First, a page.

Reassessing the Reagan Doctrine

By , David D. Newsom is associate dean and director of the Institute for the Study of Diplomacy at Georgetown University.

IN three areas of the world - Afghanistan, southern Africa, and Cambodia - recent developments provide opportunities to assess the results of the so-called Reagan Doctrine, designed to establish democratic regimes and reduce Soviet influence in third-world regions. In each region the policy, although achieving the removal of military forces of the Soviet Union and its allies, has failed so far either to remove Marxist governments or to resolve the underlying issues that gave Moscow its opportunities. Combinations of diplomacy and pressure have brought about the total withdrawal of Soviet troops from Afghanistan, the beginning of a Cuban movement out of Angola, and the scheduled departure of the Vietnamese military from Cambodia. In each case the United States had a role through its support for anticommunist guerrilla elements.

American euphoria is premature, however. In Afghanistan, the Soviet-backed Najibullah regime remains in power in Kabul and the resistance forces have lost momentum. Predictions of a quick collapse of the communist government gave insufficient attention to the problems of a guerrilla movement shifting to more traditional warfare.

In southern Africa, the carefully negotiated agreement on the withdrawal of Cuban troops and the independence of Namibia is threatened by recent fighting between forces of the South-West Africa People's Organization and South Africa, and by the continuing civil war in Angola. The Marxist regime remains in power in Luanda.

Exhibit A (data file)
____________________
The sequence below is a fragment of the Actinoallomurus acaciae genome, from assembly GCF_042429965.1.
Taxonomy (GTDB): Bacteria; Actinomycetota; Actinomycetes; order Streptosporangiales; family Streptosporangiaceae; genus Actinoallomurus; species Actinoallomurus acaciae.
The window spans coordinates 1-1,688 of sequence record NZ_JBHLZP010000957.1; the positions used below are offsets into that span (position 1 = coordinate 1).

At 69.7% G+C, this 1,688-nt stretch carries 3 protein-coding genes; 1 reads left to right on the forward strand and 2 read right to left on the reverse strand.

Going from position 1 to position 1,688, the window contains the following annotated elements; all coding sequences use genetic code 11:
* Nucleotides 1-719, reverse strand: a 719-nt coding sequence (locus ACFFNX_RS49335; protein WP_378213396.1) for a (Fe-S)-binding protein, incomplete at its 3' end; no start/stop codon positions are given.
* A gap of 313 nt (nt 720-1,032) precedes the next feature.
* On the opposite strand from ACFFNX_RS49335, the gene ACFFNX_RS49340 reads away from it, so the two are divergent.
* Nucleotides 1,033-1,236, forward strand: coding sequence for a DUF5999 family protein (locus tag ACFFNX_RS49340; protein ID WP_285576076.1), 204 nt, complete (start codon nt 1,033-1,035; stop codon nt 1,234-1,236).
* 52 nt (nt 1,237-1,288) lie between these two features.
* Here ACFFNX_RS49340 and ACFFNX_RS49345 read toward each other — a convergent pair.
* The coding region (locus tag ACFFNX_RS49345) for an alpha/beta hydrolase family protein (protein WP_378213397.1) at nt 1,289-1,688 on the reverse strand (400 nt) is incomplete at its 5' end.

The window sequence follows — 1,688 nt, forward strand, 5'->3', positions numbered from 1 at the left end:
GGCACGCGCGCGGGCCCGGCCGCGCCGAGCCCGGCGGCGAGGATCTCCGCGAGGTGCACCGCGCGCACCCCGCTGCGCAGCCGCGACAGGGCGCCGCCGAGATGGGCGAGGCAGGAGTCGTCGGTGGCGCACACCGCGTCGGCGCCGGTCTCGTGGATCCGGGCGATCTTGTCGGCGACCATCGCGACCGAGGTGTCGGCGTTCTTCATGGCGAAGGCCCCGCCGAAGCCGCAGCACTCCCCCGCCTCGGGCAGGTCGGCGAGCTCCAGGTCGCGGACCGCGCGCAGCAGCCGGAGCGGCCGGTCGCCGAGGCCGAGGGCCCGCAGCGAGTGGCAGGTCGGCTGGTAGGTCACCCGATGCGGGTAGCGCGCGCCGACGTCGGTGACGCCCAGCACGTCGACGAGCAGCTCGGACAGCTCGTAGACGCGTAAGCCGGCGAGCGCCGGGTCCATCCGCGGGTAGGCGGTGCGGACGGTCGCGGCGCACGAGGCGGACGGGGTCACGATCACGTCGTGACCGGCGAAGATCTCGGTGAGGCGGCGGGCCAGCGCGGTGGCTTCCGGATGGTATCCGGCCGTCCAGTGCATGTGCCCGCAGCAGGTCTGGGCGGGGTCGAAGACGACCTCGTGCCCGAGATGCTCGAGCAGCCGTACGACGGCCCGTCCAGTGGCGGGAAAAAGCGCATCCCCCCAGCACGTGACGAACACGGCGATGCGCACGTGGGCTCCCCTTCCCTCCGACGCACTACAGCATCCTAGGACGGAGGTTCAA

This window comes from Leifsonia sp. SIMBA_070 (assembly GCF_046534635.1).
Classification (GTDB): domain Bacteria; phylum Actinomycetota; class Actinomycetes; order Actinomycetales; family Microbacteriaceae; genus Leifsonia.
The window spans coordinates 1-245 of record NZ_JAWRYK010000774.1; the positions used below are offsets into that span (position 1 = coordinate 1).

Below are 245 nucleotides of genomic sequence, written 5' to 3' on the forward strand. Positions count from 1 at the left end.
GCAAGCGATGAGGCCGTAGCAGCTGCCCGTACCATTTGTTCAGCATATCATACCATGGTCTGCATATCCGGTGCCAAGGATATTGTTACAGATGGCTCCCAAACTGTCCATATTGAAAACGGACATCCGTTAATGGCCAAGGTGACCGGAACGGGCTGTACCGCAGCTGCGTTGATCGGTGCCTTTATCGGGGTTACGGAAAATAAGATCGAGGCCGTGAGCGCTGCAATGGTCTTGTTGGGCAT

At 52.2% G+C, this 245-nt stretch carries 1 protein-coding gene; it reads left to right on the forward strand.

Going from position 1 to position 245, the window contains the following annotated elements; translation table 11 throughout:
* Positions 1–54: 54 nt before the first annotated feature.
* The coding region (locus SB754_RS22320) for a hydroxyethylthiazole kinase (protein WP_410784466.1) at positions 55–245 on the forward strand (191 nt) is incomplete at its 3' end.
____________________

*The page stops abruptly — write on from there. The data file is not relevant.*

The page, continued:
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Vietnam has announced that its forces will be out of Cambodia by Sept. 30, but that decision appears to be predicated on the assumption that the regime it created will remain in power.

Why has the departure of communist military elements not been followed by clearer victories for democratic forces?

The removal of foreign military forces does not end the exercise of outside influence. In each case, the USSR has been able to leave in place equipment, supplies, and a friendly government. The removal of outside forces may actually strengthen the hand of the current regime by reducing the damaging impression that it is propped up by the external army.

Possible alternatives to the Marxist regimes have begun to appear less desirable to the US. In Afghanistan, the possibility of a broad-based democratic regime seems remote; more likely is the emergence of a fundamentalist Islamic regime. In Cambodia, the US and other nations that have pressed for the departure of the Vietnamese troops have come to realize that the Vietnam-backed Marxist regime could fall to the barbaric Khmer Rouge.

The resolution of the issues underlying the regional conflicts proved to be more complicated than the often simplistic rhetoric of the Reagan years suggested. Advocates of the Reagan Doctrine pictured the issue as a clear-cut one between Soviet-backed Marxist regimes and democratic resistance forces. Such a portrayal in Afghanistan dangerously minimized the historic difficulties of creating a unified leadership from among the scattered tribes of that land. In Angola, the multifaceted situation involved not only Angola, Cuba, and South Africa, but also two guerrilla movements that were not parties to the broad settlement. In Cambodia, the internal situation has long been at the mercy of external intrigues involving not only the USSR but also China and the nations of Southeast Asia.

The decision of the US to intervene in these areas through support for noncommunist guerrilla movements and by diplomatic efforts began in the Carter years and was reinforced by the Reagan Doctrine. The policy was based on a geostrategic view that saw the presence of Soviet-bloc military forces in third-world areas as threats to US security interests and assumed that, if these forces were removed, leadership friendly to Washington would emerge.

In none of the areas in which the doctrine was applied has such a development yet occurred. The Bush administration, therefore, faces a harder choice than either of its predecessors - whether to continue and possibly accelerate support for anticommunist forces in each area or ultimately to accept a compromise with the Soviet Union that, despite the ambitions of the Reagan doctrine, leaves regimes friendly to Moscow in place.

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